With the change of seasons and the winter solstice looming, thoughts turn to the holidays, to early evenings and hot chocolate, to scarves and mittens and – inevitably – the flu.
Influenza season can run from October to May, peaking in January or later. While early vaccination is best – studies have shown that the flu vaccine provides immunity through a complete flu season – it's not too late to get vaccinated.
The flu is a contagious, respiratory virus that, at best, leaves you feeling under the weather for a week and, at worst, can cause serious complications leading to hospitalization or even death. Flu symptoms include fever or feeling feverish; chills; cough; sore throat; runny or stuffy nose; sore muscles or body aches; headaches; fatigue; vomiting or diarrhea. Not all patients experience all symptoms, and symptoms can range from mild to severe. On average, more than 200,000 people in the U.S. are hospitalized with flu complications each year, according to the U.S. Centers for Disease Control and Prevention (CDC)
"Get vaccinated yearly," suggests Lauren Carruth Mehnert, MD, a physician with AtlantiCare's Special Care Centers in Galloway and Atlantic City. "Flu viruses are constantly changing, so the vaccine is updated annually to protect against the most recent and most prevalent strains." Moreover, immunity diminishes over a year's time, so even if you got the flu shot last year, you'll want to get vaccinated again for the 2013-2014 season.
"Flu vaccines are the first and best defense we have to protect against this serious disease," says Mary Beth Kelly, director, Infection Prevention and Patient Safety, AtlantiCare Regional Medical Center. Even in flu seasons where there is a less than ideal match between the flu vaccine and flu viruses in the community, vaccination can help protect against serious flu-related complications, including hospitalization. The vaccine is recommended for healthy adults and children older than six months of age with no history of allergic reaction to the vaccine. It can be administered in a variety of ways, including an injection - the most common administration - and nasal sprays.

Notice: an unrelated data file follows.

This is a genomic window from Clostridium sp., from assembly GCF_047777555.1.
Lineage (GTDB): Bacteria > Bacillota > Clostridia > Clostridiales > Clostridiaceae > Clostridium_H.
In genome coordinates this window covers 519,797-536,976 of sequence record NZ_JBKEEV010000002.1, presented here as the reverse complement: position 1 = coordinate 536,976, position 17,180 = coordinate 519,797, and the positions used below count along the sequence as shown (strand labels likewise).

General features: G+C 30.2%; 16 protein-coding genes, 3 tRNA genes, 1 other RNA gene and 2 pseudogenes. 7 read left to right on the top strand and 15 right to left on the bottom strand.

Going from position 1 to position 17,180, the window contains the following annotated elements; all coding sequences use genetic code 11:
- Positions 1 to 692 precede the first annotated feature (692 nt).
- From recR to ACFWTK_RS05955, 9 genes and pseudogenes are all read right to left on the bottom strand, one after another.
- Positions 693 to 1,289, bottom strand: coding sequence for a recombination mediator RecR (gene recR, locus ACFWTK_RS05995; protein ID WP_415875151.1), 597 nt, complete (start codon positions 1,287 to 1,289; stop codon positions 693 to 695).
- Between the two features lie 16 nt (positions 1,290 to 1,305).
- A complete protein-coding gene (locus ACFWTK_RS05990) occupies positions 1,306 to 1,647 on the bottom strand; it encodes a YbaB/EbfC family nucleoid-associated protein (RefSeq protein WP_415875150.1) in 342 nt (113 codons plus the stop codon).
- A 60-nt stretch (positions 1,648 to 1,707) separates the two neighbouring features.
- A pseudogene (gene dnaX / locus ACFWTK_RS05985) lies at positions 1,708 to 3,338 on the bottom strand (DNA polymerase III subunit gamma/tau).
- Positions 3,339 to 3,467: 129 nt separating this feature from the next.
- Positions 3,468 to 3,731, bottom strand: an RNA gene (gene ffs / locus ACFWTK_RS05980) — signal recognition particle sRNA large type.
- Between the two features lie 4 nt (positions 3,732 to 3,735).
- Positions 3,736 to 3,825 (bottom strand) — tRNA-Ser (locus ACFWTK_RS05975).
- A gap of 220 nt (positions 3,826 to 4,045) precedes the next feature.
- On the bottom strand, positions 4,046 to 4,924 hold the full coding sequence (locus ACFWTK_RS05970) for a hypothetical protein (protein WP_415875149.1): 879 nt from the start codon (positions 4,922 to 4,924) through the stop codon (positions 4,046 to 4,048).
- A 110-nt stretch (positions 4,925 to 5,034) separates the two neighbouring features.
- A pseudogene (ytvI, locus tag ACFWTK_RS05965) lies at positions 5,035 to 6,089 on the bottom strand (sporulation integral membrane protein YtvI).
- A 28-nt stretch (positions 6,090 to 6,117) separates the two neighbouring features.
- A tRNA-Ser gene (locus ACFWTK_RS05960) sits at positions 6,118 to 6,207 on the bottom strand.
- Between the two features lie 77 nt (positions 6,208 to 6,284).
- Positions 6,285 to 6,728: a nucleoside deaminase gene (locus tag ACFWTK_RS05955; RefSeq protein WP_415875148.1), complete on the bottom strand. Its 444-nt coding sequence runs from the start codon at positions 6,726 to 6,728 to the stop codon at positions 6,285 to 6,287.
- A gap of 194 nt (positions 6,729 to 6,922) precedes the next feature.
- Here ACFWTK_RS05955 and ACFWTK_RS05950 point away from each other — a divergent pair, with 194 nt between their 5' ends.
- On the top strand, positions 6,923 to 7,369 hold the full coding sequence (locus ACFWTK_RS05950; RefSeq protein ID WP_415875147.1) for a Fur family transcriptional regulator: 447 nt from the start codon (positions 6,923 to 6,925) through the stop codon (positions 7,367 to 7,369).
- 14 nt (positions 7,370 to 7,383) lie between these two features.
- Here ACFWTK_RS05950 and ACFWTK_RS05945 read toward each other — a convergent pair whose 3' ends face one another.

"Some people believe you can get the flu from the vaccine, but that's not true. If you get sick after being vaccinated, it's usually because you were exposed to the flu or another virus before your body built up immunity," Carruth Mehnert says. "The flu can be serious, potentially leading to sinus infection, bronchitis, pneumonia or a worsening of chronic health conditions. My best advice is get vaccinated every year."
It takes about two weeks after immunization for the body to build up antibodies that protect against the flu. For this reason, the CDC recommends getting vaccinated as soon as possible once a new flu shot becomes available.
How to avoid getting the flu:
The influenza virus can be spread through direct contact with infected individuals; by contact with contaminated objects or surfaces, such as a doorknob; and by breathing in air contaminated with germs from a person infected with the flu.
If you get sick:
Prescription medication is available for people who are at higher risk for severe illness from the flu - older people, young children, people with certain chronic illnesses such as asthma or diabetes, and pregnant women. Talk to your doctor about antiviral medication if you are at risk and experience flu-like symptoms.
"Winter is full of so many fun things – we go sledding, we celebrate holidays, we spend time with family – I don't want my patients to miss out," says Carruth Mehnert "The flu is lousy and comes with potentially high risks. The flu shot is so easy and offers such a great benefit."
To learn more, visit the US Department of Health and Human Services' website www.flu.gov
To find an AtlantiCare provider, visit www.atlanticare.org or call the AtlantiCare Access Center at 1-888-569-1000.
|Copyright© AtlantiCare 2014. All Rights Reserved.|